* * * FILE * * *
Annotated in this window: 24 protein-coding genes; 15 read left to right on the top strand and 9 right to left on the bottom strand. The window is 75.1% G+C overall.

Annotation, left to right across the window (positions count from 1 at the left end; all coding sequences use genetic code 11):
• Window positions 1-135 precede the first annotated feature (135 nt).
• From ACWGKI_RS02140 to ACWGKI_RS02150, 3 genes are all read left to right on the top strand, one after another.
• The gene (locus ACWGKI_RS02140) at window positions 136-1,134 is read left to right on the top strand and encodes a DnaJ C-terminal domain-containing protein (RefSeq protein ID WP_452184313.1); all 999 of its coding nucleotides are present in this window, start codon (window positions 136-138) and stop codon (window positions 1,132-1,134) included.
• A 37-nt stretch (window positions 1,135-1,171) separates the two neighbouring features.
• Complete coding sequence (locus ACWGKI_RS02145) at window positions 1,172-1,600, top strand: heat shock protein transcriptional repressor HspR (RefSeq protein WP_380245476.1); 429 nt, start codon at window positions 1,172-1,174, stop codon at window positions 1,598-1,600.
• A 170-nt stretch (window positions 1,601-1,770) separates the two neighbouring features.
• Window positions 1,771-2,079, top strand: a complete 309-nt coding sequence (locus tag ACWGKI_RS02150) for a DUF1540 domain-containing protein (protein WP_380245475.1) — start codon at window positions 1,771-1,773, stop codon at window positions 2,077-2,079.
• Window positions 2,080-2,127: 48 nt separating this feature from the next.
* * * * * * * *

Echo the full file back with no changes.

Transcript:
Annotated in this window: 24 protein-coding genes; 15 read left to right on the top strand and 9 right to left on the bottom strand. The window is 75.1% G+C overall.

Annotation, left to right across the window (positions count from 1 at the left end; all coding sequences use genetic code 11):
• Window positions 1-135 precede the first annotated feature (135 nt).
• From ACWGKI_RS02140 to ACWGKI_RS02150, 3 genes are all read left to right on the top strand, one after another.
• The gene (locus ACWGKI_RS02140) at window positions 136-1,134 is read left to right on the top strand and encodes a DnaJ C-terminal domain-containing protein (RefSeq protein ID WP_452184313.1); all 999 of its coding nucleotides are present in this window, start codon (window positions 136-138) and stop codon (window positions 1,132-1,134) included.
• A 37-nt stretch (window positions 1,135-1,171) separates the two neighbouring features.
• Complete coding sequence (locus ACWGKI_RS02145) at window positions 1,172-1,600, top strand: heat shock protein transcriptional repressor HspR (RefSeq protein WP_380245476.1); 429 nt, start codon at window positions 1,172-1,174, stop codon at window positions 1,598-1,600.
• A 170-nt stretch (window positions 1,601-1,770) separates the two neighbouring features.
• Window positions 1,771-2,079, top strand: a complete 309-nt coding sequence (locus tag ACWGKI_RS02150) for a DUF1540 domain-containing protein (protein WP_380245475.1) — start codon at window positions 1,771-1,773, stop codon at window positions 2,077-2,079.
• Window positions 2,080-2,127: 48 nt separating this feature from the next.